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Thread: Forest growth equation

  1. #1 Forest growth equation 
    New Member
    Join Date
    Jun 2011
    Good morning !

    I have an equation for the growth of a tree: let B be the amount of wood in my tree, and t the time since I planted it.
    The growth is as follow:

    dW/dt = a.(W^0.5) - b.W

    This is the normal growth of my tree, when nothing special happens. Parameters a and b are such that my tree starts growing slowly, then reaches a maximum growth, and progressively goes down asymptotically towards zero growth.

    The accumulation of vegetation in my forest, after integration of that function, is:

    W(t) = Q.[1-exp(-Kt)]^2

    (Q = (a/b)^0.5 and K=b/2)

    Up to now, everything is fine. The tree nicely accumulates vegetation following a sigmoid curve towards its maximum, which is equal to Q. Now I plant a whole forest, and I use the same equations to represent the average amount of wood per tree in my forest.

    Now I want to have some disturbances in my forest. Every day, there is a probability p for a tree to burn. When a tree burns, at t+1, it starts regrowing, but may burn again anytime with the same probability p.

    And now I want to know the new asymptotic value of wood in my forest after it reaches equilibrium under the new fire probability (let's call it Wfinal).
    I've built a model of my forest to do that, which is fine, but I need to be able to predict Wfinal mathematically. Basically I need the new function W(t) as a function of a, b and p.

    I modified the growth function to have the fires going on (dW/dt = a.(W^0.5) - b.W - p.W), but that's wrong, because the growth of my trees is not linear through time.

    I gave it long thoughts and many many scribbles on paper but couldn't make it...

    Many thanks for your help !

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  3. #2  
    Forum Bachelors Degree
    Join Date
    Apr 2009
    as the burning of a tree is not a given event but one that has only a chance of occurring, and many trees are given a similar probability you should end up with a Wfinal that can not be accurately predicted because any number of trees could have burned, the number that burn follows a bell curve.

    additionally the tree should not keep growing at the same rate after a fire. the reduction in photosynthetic capability will reduce the tree's ability to grow after the fire.

    to answer any further i would need to know more about how you are applying probability to the system. for instance is it a simple application where each tree has a set propability P of burning down to size 0 over every time interval T? in that case the total mass will not appear asymptotic on a graph but will exhibit the fluctuations over and under the population limit that natural populations exhibit in logistical growth ecology.

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  4. #3  
    New Member
    Join Date
    Jun 2011
    Hi !

    Many thanks for your reply. I've made some progress on that but still dont have a straightforward solution. To answer your question, the growth function I use means that after a fire the tree (or burned forest patch) wont keep growing at the same rate, it will go back to t=To and thus start growing slowly again.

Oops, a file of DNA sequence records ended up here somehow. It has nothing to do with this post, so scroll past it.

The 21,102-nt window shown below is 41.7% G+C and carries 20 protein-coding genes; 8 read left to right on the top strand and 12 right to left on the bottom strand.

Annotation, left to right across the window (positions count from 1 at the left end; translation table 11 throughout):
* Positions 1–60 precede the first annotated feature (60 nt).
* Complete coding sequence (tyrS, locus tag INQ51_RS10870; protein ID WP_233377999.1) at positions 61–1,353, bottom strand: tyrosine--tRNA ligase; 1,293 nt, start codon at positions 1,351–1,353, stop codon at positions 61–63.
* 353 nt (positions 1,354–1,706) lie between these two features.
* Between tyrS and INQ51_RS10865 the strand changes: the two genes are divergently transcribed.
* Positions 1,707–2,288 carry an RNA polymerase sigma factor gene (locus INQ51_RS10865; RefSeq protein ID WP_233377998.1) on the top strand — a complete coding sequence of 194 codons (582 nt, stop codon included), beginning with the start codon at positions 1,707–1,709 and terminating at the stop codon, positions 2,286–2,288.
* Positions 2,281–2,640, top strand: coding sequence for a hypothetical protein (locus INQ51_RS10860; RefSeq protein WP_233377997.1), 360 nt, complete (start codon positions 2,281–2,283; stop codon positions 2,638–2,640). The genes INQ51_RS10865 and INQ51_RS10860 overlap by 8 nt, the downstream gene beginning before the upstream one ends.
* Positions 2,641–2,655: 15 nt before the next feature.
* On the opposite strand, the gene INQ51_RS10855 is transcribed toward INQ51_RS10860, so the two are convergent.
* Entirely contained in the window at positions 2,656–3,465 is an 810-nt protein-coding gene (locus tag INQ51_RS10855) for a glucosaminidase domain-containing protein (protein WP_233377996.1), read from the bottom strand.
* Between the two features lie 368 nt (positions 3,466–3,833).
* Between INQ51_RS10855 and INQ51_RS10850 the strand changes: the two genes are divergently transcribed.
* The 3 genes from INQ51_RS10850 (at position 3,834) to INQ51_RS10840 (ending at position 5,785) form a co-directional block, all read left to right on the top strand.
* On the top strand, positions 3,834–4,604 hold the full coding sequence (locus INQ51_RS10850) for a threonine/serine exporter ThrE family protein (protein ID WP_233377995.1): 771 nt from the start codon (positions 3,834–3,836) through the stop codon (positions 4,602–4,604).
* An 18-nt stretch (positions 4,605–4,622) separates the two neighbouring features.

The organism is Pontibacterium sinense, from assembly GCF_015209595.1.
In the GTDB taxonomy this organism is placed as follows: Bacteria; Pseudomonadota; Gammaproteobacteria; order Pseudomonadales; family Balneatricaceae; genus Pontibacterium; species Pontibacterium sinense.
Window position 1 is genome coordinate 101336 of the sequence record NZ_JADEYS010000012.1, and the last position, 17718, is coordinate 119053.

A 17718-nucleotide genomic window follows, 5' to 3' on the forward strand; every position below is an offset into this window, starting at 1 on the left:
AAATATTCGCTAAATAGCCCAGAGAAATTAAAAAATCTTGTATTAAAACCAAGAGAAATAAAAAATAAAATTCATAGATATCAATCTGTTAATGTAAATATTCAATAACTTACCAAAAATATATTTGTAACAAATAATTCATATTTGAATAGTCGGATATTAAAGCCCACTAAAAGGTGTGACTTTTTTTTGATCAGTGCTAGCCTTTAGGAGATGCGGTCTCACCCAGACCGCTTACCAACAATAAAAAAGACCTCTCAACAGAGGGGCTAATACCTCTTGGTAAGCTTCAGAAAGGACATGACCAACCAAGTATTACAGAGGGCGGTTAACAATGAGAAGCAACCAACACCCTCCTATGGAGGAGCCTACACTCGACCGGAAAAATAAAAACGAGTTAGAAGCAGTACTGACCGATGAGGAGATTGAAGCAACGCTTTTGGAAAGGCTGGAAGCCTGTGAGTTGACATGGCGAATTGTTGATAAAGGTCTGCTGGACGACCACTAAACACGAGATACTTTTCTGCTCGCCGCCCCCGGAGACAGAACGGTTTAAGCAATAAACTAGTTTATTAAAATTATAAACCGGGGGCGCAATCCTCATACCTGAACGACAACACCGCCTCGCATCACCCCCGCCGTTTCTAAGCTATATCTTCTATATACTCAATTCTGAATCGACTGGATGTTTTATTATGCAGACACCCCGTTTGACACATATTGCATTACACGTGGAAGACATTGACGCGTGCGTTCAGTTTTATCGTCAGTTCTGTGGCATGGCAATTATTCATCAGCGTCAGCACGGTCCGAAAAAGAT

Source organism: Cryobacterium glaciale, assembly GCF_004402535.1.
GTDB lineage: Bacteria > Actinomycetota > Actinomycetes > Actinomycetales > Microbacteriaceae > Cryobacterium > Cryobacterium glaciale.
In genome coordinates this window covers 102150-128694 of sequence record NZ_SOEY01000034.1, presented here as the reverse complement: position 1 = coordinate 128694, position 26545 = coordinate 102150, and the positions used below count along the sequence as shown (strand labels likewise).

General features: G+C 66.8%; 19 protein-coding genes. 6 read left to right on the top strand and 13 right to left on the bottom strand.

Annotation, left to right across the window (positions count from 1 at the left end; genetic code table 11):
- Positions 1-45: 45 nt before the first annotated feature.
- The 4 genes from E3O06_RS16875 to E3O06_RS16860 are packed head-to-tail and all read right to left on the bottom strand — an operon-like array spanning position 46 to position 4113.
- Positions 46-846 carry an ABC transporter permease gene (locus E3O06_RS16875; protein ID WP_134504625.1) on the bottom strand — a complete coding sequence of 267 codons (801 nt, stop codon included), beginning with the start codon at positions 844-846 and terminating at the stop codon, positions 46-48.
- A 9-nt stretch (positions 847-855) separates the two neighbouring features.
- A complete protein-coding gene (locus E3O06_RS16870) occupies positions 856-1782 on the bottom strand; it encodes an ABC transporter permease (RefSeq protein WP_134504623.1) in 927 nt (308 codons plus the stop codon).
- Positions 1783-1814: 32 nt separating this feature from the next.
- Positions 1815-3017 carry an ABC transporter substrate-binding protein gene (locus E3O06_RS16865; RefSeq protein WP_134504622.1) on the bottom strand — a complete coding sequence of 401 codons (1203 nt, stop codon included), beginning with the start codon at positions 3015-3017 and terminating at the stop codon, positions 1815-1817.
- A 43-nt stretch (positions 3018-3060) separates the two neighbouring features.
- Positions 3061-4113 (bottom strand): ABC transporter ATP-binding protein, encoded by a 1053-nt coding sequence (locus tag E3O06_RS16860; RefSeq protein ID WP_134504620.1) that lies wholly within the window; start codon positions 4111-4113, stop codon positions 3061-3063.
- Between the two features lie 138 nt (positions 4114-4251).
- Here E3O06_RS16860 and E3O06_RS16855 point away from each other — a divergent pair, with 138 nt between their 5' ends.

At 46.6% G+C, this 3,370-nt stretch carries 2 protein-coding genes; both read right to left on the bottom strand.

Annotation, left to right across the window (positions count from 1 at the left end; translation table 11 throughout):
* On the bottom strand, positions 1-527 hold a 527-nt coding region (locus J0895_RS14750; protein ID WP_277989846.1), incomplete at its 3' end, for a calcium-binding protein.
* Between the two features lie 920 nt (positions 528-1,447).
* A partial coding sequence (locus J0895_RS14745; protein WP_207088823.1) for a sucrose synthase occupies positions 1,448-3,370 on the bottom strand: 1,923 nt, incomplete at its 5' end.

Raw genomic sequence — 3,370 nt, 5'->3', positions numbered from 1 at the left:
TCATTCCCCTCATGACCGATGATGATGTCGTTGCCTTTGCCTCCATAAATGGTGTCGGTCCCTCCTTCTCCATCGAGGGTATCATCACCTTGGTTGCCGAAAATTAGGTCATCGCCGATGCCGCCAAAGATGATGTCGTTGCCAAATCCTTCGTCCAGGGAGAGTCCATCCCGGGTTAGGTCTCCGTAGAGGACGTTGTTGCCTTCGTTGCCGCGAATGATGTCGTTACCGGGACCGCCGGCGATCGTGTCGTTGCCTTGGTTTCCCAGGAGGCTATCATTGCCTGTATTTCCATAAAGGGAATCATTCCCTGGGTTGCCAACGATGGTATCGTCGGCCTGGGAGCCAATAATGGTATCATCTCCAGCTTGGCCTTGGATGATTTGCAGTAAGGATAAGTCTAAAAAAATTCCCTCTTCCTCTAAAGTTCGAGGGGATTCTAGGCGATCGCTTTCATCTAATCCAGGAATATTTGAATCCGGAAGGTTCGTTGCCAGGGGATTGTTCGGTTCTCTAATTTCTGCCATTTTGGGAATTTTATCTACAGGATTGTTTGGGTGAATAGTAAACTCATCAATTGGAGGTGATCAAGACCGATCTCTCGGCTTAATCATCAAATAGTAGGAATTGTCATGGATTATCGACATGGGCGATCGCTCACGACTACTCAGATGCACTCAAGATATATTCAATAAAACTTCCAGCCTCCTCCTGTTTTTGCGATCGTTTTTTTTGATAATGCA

The idea is that I just want to know the final average biomass in my forest. That is, I take a forest that is big enough so that the probabilistic model of fire occurence wont make my average biomass varying up and down when t is high (i.e. when I've reached the equilibrium between forest growth and forest disturbance). I should say here if it wasn't clear that at each timestep, only a patch of my forest will burn (i.e. I dont burn my whole forest with probability p). I burn my trees inside the forest with probability p. So basically if my forest is big enough, almost exactly p% of it will burn every year.

    Based on that, I can say that at t1, after I planted my forest, my forest biomass is:

    W = (1-p) * Q.[1-exp(-K*t1)]^2 + p * Q.[1-exp(-K*t0]^2;
    First element is the biomass of 90% of my forest that wasn't burned, second element are the 10% that burned down (thus having to, back to initial growth).

    And at t2:

    W = (1-p) - (1-p)*p * Q.[1-exp(-K*t2)]^2 + (p - p*p) * Q.[1-exp(-K*t1]^2 + p * Q.[1-exp(-K*t0]^2;
    First element is the biomass of the 81% (90% - 10% of 90%) of my forest that still didnt burn since the beginning, second element is the biomass of my 9% of the forest that burned once at t1, and third element are the newly burned trees (10% : 9% from the first element at t1, and 1% of unlucky trees that burned twice). I dont consider any fuel threshold for a tree to burn, i.e. it can burn even if it burned the year before already.

    I take it that in my case, at t400, my forest will be at equilibrium, so I could write a very long function by expanding the t1 and t2 steps up to t400... but that's not convenient. I did some simplification of that to come up with a way to compute W at t400 with a loop on t:

    for t=1 to t=400
    W = W + (p) * exp(-p * (400-t)) * (Q*(1-exp(-k*(400-t))^2;

    But I'd really like to have a way to compute Wt400 (or Wfinal) without looping... it's part of a big model and I need to save running time as much as I can.

    Hope that wasn't too confusing ! It's not anymore about derivatives but I guess the topic should stay here once it started...

    Thank you !
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